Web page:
Received Jan 18; Accepted May This is an open access article distributed under the Creative Commons Attribution License, which permits unrestricted use, distribution, and reproduction in any medium, provided the original work is properly cited. This article has been cited by other articles in PMC. Abstract Patients with atypical odontalgia AO complain of medically unexplained toothache.
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The typical clinical presentation of AO involves pain in a tooth in the absence of any sign of pathology; the pain may spread to areas of the face, neck, and shoulder. Often there in increased sensitivity to pressure over the painful region. Patients often have difficulty localising the pain. All ages can be affected except for children.
Diagnosis is based primarily on symptoms and on elimination of other possible disorders. If a nerve block does not result in pain reduction or if the results are ambiguous then a diagnosis of AO should be considered.
How is it treated? Medications such as painkillers and sedatives are not effective in AO. Surgery and other dental interventions rarely provide relief. Anti-depressants medications can reduce AO pain which is probably due to their analgesic effects Anti-depressants have the ability to produce low-grade pain relief at lower strengths and not to their anti-depressant effects.
AO patients are generally not depressed. The outcome is usually fair, with many patients obtaining complete relief from pain. Especially in the absence of overt pathology, particular attention should be paid to avoiding any unnecessary and potentially dangerous dental intervention on the teeth.
AO is surprisingly common, of uncertain origin and potentially treatable.
FAQ: Atypical Odontalgia
Posted by admin Atypical Odontalgia is a chronic facial pain related to tooth pain that can cause intense grievance and discomfort in its inhabitants. Most toothaches will resolve themselves after a few days, but atypical odontalgia will not resolve itself on its own and needs the help of a professional. Q: What will cause atypical odontalgia? A: It is often associated with patients who have a history of root canal, teeth extraction, or other invasive dental procedures, such as getting teeth removed for dentures.
The prevalence of chronic and persistent pain in the head and neck region is higher than in other parts of the body,1 therefore, many dentists encounter these conditions during their practice. However, case complexity may lead to improper diagnosis resulting in inadequate or indeed unnecessary dental treatment. To prevent this undesirable situation, a better understanding of the aetiology, diagnosis and management of these chronic pain conditions is desirable for a general dentist. In some cases a proper diagnosis and referral to a specialist may benefit both the patient and the dentist, as well as build up a better relationship between them. One of these complex pain conditions that is not always dealt with properly by dentists is atypical odontalgia AO.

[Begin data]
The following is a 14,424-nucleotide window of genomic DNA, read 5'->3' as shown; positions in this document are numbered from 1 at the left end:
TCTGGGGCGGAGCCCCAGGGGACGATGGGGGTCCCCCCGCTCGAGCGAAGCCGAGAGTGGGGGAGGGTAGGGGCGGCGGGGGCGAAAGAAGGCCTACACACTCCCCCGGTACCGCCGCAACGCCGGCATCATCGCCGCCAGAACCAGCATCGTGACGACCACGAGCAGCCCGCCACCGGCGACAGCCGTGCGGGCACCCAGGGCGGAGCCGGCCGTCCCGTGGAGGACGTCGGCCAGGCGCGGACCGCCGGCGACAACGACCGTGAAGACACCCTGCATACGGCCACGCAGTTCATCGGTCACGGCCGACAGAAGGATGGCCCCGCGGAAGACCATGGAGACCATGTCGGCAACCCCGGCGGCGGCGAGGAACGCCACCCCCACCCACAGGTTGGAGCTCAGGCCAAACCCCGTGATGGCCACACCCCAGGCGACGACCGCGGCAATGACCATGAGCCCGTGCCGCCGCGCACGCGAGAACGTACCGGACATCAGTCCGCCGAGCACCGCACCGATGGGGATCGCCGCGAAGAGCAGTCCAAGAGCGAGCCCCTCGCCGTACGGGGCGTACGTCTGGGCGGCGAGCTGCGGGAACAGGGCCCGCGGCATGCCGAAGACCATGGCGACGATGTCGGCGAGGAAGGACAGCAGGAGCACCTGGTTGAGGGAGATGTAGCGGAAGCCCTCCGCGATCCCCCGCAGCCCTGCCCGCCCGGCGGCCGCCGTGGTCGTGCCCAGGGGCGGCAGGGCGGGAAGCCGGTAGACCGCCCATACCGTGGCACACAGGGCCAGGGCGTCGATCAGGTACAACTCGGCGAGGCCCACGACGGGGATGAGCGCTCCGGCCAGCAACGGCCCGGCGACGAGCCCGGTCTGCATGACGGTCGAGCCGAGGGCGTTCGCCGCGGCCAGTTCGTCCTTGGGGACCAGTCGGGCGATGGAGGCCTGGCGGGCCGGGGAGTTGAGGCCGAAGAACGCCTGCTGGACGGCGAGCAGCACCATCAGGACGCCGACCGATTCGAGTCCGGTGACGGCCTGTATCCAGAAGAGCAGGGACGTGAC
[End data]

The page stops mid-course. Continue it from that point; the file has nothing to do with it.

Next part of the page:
Atypical Odontalgia: Current Knowledge and Implications for Diagnosis and Management
What is Atypical Odontalgia? Atypical odontalgia is characterized by chronic pain in the tooth or tooth socket, after extraction, without any identifiable cause on clinical or radiological examination. A normal toothache gets aggravated with exposure to hot or cold food or drinks. Also chewing and biting bring in pain on the affected tooth in a typical toothache. Advertisement In atypical odontalgia, the pain is a constant throbbing or aching type. The toothache in atypical odontalgia is persistent and unremitting and is not affected by exposure to cold or hot food and drinks like a typical toothache. The intensity of pain in atypical odontalgia can be mild to very severe.
Current Evidence on Atypical Odontalgia: Diagnosis and Clinical Management
These include increased temperature and tenderness of the mucosa in the affected area, which is otherwise normal in every regard. The pains location does not correlate to the anatomic distribution of trigeminal nerve , and may be located unilaterally more usually or bilaterally. Sometimes the pain may be seem to be located in a tooth that has been previously extracted, or associated with a previous surgical procedure. Over time the pain may migrate, spontaneously or as a response to interventions, to other sites, or slowly expand.